According to the National Highway Traffic Safety Administration, driver distraction, including the use of cell phones, is responsible for 16 percent of fatal car accidents for drivers under the age of 20. On numerous occasions this has led to fatal car crashes. Not only is this horrendous for a parent who loses a child due to the irresponsibility of a teenager, it can also be devastating on a parent who has a teen who has caused the death of another person. So what is a parent to do?

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    Setting Boundaries

    Texting Many teenagers have a curfew for being out as well as a bedtime. A cell phone doesn't have to be any different. Set up a time in the morning when your teenager is allowed the usage of a cell phone, as well as a cut off time at night. If you do not believe your teen will abide by these rules, then predetermine the time that you will take the phone away to assure the child will not be texting. You may be viewed as an evil villain, but in the long run you are doing the best thing you can for your child. Unfortunately, not all teens will abide by their parents' rules. If this happens to be the case, there are choices that can be made.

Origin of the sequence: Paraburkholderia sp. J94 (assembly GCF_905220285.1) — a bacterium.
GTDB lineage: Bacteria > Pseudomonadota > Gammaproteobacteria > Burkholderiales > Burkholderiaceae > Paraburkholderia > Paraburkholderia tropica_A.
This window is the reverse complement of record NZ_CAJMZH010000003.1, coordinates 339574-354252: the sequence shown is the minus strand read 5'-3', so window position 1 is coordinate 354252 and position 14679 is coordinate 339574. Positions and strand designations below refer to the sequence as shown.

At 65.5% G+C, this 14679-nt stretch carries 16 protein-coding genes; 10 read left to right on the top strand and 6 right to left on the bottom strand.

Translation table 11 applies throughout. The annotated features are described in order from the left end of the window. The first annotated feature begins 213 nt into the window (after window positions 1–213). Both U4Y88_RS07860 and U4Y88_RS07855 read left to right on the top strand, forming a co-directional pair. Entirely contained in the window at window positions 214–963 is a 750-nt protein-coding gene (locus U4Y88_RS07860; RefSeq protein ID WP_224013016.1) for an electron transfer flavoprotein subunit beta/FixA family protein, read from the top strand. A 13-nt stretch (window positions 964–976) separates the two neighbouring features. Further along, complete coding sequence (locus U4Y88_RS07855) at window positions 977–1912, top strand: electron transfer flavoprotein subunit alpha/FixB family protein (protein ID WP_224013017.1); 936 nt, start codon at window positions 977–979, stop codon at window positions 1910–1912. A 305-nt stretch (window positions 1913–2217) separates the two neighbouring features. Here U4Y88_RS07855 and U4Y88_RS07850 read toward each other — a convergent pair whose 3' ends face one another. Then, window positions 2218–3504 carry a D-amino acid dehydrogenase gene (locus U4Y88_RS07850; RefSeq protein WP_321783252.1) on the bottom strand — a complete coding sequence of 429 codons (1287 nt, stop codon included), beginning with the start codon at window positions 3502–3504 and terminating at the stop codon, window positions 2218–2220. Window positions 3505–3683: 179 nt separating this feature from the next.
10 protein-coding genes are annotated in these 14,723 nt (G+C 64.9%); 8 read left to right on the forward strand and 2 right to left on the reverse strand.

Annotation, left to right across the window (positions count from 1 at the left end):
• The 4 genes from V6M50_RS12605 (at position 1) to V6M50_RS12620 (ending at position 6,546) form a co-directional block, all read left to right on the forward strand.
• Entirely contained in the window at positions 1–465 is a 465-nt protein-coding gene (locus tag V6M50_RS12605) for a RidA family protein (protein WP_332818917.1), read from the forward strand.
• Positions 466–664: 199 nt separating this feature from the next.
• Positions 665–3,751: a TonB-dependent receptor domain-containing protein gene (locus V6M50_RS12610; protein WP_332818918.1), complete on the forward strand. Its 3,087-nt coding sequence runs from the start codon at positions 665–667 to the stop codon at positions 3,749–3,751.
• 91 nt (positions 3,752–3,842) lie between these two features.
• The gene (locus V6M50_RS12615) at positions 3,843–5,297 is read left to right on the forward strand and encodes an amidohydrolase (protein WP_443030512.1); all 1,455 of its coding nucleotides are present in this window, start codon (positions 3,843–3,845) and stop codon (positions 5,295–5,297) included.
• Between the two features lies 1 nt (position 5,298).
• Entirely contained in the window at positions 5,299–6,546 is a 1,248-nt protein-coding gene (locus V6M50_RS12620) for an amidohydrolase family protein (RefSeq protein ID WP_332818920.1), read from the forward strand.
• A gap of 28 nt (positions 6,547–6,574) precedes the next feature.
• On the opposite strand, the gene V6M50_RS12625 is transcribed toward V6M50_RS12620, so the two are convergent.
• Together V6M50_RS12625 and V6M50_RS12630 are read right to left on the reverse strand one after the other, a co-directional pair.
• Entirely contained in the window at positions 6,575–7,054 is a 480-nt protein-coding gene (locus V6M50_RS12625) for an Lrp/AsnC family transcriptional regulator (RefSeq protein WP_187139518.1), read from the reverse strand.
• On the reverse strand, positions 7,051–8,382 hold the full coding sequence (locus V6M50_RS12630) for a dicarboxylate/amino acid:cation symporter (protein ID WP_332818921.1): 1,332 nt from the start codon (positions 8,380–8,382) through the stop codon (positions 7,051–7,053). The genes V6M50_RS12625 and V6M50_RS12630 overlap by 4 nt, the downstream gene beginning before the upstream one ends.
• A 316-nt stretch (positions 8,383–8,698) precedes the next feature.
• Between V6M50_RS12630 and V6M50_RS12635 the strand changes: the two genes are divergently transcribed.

• As suggested, you can either take your teenager's cell phone away or change your cell phone plan that will not allow any texting on your child's phone.
    • There are phone companies such as AT&T that offer texting plans with a certain amount of minutes each month allowed for texting. Unfortunately, if anyone goes over the amount of time, you will be billed for it.
    • Look for a child's cell phone plan that lets you set times when a child's cell phone is active, such as Kajeet.

    Although unlimited texting plans sound good, it can have detrimental consequences to your child. It is advisable to speak to your cell phone company directly to find out what kind of parental controls are offered.The teenage years can be very difficult and power struggles may occur. However, it is up to you as a parent to enforce the rules. If you fear that your child may be texting while driving, make it a rule that he or she must hand over the phone before getting behind the wheel of a car. This may very well save someone's life, including the life of your child.

    Text messaging is very popular among teenagers. Unfortunately, it has many adverse side effects. With 80 percent of kids owning cell phones, parents need to keep an eye on the amount of time their teenagers spend on the phone. If it seems like it is an excessive amount, take action to prevent your child from becoming an adolescent texting addict.

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    Burrell, Jackie. Teens, Texting, and the Sleep Connection.

    Lenhart, Amanda. Teens and Mobile Phones. Pew Research Internet Project.

    Traffic Safety Notes.

    Top photo by Paul Martin Lester at

    Bottom photo by Alton at